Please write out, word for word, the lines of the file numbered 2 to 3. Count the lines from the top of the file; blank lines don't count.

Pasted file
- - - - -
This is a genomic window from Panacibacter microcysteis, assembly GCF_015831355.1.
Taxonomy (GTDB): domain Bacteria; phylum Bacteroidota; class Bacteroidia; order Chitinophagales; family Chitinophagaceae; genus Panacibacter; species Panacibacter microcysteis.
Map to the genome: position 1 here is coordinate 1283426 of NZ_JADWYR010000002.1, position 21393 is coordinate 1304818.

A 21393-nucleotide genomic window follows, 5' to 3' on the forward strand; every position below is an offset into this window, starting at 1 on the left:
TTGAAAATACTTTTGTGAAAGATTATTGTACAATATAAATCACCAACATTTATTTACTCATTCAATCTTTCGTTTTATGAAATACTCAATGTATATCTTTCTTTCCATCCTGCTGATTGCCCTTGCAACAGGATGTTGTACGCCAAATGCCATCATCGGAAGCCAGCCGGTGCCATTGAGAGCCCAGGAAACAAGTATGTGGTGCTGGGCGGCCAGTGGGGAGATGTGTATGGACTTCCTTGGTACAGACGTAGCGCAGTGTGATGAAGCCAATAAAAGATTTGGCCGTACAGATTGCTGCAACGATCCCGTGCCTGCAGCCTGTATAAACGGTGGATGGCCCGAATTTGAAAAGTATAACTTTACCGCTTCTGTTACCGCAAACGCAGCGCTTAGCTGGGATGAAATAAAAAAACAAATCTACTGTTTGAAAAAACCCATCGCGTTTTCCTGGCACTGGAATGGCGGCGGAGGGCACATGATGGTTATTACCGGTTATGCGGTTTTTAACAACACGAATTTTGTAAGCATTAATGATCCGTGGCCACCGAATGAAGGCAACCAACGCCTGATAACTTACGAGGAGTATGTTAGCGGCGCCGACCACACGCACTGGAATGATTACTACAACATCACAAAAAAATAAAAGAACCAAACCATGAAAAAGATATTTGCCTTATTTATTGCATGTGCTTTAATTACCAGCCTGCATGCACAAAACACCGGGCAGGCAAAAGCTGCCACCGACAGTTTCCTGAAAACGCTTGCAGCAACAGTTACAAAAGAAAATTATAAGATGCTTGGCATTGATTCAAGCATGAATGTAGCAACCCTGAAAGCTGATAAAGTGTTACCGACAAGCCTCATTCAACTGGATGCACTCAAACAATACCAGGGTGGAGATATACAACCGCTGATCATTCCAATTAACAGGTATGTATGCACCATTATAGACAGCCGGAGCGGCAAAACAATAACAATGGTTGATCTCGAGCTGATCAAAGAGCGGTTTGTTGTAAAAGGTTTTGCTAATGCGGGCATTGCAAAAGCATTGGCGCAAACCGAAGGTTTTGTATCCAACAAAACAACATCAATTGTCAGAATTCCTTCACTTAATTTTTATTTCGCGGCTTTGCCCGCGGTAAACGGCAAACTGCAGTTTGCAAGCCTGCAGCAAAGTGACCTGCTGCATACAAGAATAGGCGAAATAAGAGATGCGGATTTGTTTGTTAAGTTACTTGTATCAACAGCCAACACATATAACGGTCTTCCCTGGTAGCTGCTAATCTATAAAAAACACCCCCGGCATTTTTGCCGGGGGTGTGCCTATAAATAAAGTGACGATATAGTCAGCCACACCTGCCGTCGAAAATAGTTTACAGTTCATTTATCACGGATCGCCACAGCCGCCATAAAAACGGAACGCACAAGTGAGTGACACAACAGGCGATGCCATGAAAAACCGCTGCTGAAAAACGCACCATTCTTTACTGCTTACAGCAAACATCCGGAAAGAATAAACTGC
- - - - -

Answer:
Taxonomy (GTDB): domain Bacteria; phylum Bacteroidota; class Bacteroidia; order Chitinophagales; family Chitinophagaceae; genus Panacibacter; species Panacibacter microcysteis.
Map to the genome: position 1 here is coordinate 1283426 of NZ_JADWYR010000002.1, position 21393 is coordinate 1304818.